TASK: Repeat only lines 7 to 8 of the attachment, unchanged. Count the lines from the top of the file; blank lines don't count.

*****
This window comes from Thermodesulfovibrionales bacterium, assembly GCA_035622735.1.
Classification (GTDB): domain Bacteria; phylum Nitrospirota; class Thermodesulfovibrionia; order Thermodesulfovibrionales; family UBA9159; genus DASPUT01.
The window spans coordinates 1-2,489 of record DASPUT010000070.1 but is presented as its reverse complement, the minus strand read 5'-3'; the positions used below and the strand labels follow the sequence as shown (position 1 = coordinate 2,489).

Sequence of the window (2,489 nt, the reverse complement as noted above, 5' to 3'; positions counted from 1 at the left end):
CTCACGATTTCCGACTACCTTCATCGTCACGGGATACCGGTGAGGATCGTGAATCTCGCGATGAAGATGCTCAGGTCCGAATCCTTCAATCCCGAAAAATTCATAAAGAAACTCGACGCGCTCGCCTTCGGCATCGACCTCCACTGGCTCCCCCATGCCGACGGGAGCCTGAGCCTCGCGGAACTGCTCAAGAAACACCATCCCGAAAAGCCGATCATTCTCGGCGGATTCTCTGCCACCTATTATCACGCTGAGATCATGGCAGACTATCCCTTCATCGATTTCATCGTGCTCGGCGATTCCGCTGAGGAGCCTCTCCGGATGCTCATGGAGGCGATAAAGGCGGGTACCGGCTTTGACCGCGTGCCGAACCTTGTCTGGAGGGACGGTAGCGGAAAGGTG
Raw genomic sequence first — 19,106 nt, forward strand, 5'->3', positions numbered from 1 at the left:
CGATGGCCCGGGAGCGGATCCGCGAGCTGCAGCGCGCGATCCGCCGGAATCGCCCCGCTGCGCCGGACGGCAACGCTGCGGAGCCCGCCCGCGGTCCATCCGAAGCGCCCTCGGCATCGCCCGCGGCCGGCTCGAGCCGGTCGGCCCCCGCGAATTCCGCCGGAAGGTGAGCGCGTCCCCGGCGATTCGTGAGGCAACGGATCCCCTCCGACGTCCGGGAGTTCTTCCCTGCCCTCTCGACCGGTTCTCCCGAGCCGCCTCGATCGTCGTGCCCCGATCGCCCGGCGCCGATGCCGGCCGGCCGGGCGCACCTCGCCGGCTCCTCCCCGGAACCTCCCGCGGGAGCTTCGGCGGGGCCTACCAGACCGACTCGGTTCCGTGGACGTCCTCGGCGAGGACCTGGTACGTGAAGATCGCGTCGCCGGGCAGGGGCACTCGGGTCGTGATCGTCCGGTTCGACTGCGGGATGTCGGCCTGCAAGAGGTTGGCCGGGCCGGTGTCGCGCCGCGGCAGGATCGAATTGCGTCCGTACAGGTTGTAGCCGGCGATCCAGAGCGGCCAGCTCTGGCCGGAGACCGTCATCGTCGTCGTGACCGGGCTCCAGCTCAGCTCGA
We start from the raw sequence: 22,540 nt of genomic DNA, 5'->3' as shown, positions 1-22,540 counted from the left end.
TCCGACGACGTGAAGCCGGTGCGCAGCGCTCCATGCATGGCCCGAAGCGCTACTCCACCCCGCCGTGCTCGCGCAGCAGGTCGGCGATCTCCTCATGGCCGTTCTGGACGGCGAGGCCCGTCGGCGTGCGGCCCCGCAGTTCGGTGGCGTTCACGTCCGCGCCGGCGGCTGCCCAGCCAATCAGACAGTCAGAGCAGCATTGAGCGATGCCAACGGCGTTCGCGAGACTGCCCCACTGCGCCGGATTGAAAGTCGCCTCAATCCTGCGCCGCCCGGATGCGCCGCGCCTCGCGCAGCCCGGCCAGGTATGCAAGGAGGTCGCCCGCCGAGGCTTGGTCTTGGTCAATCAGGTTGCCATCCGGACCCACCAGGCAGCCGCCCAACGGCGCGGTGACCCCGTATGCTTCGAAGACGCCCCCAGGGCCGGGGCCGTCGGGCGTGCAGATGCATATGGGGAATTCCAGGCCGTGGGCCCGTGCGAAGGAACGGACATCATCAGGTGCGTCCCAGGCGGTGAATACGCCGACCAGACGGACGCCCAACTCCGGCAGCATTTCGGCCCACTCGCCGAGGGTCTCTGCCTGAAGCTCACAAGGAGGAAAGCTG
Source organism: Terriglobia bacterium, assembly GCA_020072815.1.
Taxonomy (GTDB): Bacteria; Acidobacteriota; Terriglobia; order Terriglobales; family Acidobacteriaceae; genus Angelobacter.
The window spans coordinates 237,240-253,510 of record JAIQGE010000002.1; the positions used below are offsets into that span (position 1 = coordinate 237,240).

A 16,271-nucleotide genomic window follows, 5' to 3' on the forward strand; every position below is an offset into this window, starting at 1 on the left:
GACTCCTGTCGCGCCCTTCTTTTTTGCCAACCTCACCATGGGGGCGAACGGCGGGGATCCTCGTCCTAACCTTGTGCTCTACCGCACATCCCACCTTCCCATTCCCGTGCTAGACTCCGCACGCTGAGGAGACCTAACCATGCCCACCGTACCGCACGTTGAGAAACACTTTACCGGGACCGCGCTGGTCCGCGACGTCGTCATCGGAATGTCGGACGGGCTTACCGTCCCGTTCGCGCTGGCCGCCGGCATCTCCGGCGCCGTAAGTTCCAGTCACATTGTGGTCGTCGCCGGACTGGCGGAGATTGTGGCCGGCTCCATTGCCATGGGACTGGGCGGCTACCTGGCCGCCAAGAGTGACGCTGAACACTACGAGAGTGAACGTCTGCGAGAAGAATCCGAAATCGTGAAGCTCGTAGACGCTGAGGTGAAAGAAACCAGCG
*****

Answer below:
CGATGGCCCGGGAGCGGATCCGCGAGCTGCAGCGCGCGATCCGCCGGAATCGCCCCGCTGCGCCGGACGGCAACGCTGCGGAGCCCGCCCGCGGTCCATCCGAAGCGCCCTCGGCATCGCCCGCGGCCGGCTCGAGCCGGTCGGCCCCCGCGAATTCCGCCGGAAGGTGAGCGCGTCCCCGGCGATTCGTGAGGCAACGGATCCCCTCCGACGTCCGGGAGTTCTTCCCTGCCCTCTCGACCGGTTCTCCCGAGCCGCCTCGATCGTCGTGCCCCGATCGCCCGGCGCCGATGCCGGCCGGCCGGGCGCACCTCGCCGGCTCCTCCCCGGAACCTCCCGCGGGAGCTTCGGCGGGGCCTACCAGACCGACTCGGTTCCGTGGACGTCCTCGGCGAGGACCTGGTACGTGAAGATCGCGTCGCCGGGCAGGGGCACTCGGGTCGTGATCGTCCGGTTCGACTGCGGGATGTCGGCCTGCAAGAGGTTGGCCGGGCCGGTGTCGCGCCGCGGCAGGATCGAATTGCGTCCGTACAGGTTGTAGCCGGCGATCCAGAGCGGCCAGCTCTGGCCGGAGACCGTCATCGTCGTCGTGACCGGGCTCCAGCTCAGCTCGA
We start from the raw sequence: 22,540 nt of genomic DNA, 5'->3' as shown, positions 1-22,540 counted from the left end.